Kevin Bowen Wrote Down His War in Poetry
Memories from Vietnam still do not flow easy with Kevin Bowen. Talking about the war, his normally steady narrative halts and jumps between time and place with a smattering of context. Drafted at 20 in 1968, in Basic when Martin Luther King got assassinated, and in radio school a few months later when Bobby Kennedy got killed, assigned to the 1st Calvary Division Bowen arrived in Vietnam at the end of the Tet Offensive.
“I was 20, which was old,” he said. “I was with 18-year-olds, and the difference in age seemed huge, and last week at radio school you listen to Morse Code and there were mortars and gunfire in the background, and A to M were sent to Vietnam.”
The deployment started out relatively quiet, but every few months he moved. Four months toward the end of his year in Vietnam, Bowen spent working a helicopter launching pad in the DMZ, collecting communications as choppers carried in reinforcements and carted back the injured. Talking about the experience he sometimes sounds wistful, and sometimes a little angry or bemused.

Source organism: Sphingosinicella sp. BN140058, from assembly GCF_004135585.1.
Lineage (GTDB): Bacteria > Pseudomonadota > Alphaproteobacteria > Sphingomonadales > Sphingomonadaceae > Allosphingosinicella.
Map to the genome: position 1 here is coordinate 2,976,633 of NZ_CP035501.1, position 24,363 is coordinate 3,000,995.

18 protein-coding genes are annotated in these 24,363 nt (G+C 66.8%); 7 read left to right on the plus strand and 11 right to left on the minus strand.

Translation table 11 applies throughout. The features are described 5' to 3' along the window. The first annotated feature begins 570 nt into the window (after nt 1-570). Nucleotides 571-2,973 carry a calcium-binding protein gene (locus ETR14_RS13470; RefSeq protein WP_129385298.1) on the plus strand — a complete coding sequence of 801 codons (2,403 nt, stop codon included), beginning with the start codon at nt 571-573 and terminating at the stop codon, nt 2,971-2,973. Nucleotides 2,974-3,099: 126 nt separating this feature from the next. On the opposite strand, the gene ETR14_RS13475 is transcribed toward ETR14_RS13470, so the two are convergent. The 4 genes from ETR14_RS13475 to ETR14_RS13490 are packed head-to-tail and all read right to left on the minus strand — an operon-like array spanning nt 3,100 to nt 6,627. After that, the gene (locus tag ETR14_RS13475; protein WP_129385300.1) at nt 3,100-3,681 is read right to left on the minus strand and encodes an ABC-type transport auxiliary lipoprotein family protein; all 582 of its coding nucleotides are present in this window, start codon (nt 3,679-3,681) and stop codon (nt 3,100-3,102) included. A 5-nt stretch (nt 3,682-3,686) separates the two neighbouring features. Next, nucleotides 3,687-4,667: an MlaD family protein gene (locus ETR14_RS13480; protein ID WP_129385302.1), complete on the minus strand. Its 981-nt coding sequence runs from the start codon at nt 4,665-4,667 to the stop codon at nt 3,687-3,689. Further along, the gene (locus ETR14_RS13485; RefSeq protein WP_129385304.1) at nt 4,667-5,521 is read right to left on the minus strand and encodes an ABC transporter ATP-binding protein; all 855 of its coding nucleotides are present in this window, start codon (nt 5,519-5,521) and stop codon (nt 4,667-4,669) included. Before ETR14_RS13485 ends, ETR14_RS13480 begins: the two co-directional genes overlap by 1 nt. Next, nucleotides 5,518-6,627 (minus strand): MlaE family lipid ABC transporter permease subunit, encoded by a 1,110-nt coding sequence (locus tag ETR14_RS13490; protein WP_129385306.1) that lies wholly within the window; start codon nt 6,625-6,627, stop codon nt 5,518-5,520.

“It was a weird year,” he laughed. “I was there when the men landed on the moon. I was like, what are they doing on the moon? We’re right here. They can bring him back, but they can’t bring us back. Everybody’s got a different kind of experience there.”
Last week, In a studio in the basement of the Healey Library at UMass Boston, Bowen read one of the poems from his first book, “Playing Basketball with the Viet Cong.” Here’s the audio:
Here’s the text:
When we moved south
we found comfort
nights at base in new dug bunkers,
the womb hum of generators,
artillery thud and mortars
marking time. And whiskey,
always whiskey and hot music
you had sent from home —-
In the cool night, we smoked opium,
danced in bare dark soles
in the red clay dust,
making promises for home
But here it begins to fade.
I don’t remember you leaving us
or hearing they’d saved you
after all that shrapnel
lifted you from the ground.
Still, as I sit here sipping whiskey
late at night
I see you dance
in trails of smoke above my head.
“With literature and art, a lot of people talk about the healing aspect of it,” he said. “But it’s also about creating bonds and connections and deepening respect for people’s experience.”